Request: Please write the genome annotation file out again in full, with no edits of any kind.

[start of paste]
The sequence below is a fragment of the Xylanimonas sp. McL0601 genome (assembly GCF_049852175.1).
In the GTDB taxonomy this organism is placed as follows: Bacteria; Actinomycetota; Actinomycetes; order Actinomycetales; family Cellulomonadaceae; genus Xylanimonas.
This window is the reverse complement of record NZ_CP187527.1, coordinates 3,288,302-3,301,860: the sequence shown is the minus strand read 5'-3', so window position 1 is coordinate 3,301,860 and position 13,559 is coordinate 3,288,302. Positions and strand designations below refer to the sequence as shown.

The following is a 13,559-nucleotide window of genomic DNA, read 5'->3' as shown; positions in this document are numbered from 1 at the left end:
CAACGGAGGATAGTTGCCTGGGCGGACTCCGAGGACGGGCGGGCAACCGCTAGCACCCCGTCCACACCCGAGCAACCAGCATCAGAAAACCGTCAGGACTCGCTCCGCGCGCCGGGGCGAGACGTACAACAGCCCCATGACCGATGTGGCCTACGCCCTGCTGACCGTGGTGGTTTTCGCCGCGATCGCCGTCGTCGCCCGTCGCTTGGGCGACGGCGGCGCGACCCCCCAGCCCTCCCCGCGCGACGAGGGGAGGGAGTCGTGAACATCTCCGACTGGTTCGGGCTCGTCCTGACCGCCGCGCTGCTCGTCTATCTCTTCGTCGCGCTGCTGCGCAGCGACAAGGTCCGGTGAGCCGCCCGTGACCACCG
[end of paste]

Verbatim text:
The sequence below is a fragment of the Xylanimonas sp. McL0601 genome (assembly GCF_049852175.1).
In the GTDB taxonomy this organism is placed as follows: Bacteria; Actinomycetota; Actinomycetes; order Actinomycetales; family Cellulomonadaceae; genus Xylanimonas.
This window is the reverse complement of record NZ_CP187527.1, coordinates 3,288,302-3,301,860: the sequence shown is the minus strand read 5'-3', so window position 1 is coordinate 3,301,860 and position 13,559 is coordinate 3,288,302. Positions and strand designations below refer to the sequence as shown.

The following is a 13,559-nucleotide window of genomic DNA, read 5'->3' as shown; positions in this document are numbered from 1 at the left end:
CAACGGAGGATAGTTGCCTGGGCGGACTCCGAGGACGGGCGGGCAACCGCTAGCACCCCGTCCACACCCGAGCAACCAGCATCAGAAAACCGTCAGGACTCGCTCCGCGCGCCGGGGCGAGACGTACAACAGCCCCATGACCGATGTGGCCTACGCCCTGCTGACCGTGGTGGTTTTCGCCGCGATCGCCGTCGTCGCCCGTCGCTTGGGCGACGGCGGCGCGACCCCCCAGCCCTCCCCGCGCGACGAGGGGAGGGAGTCGTGAACATCTCCGACTGGTTCGGGCTCGTCCTGACCGCCGCGCTGCTCGTCTATCTCTTCGTCGCGCTGCTGCGCAGCGACAAGGTCCGGTGAGCCGCCCGTGACCACCG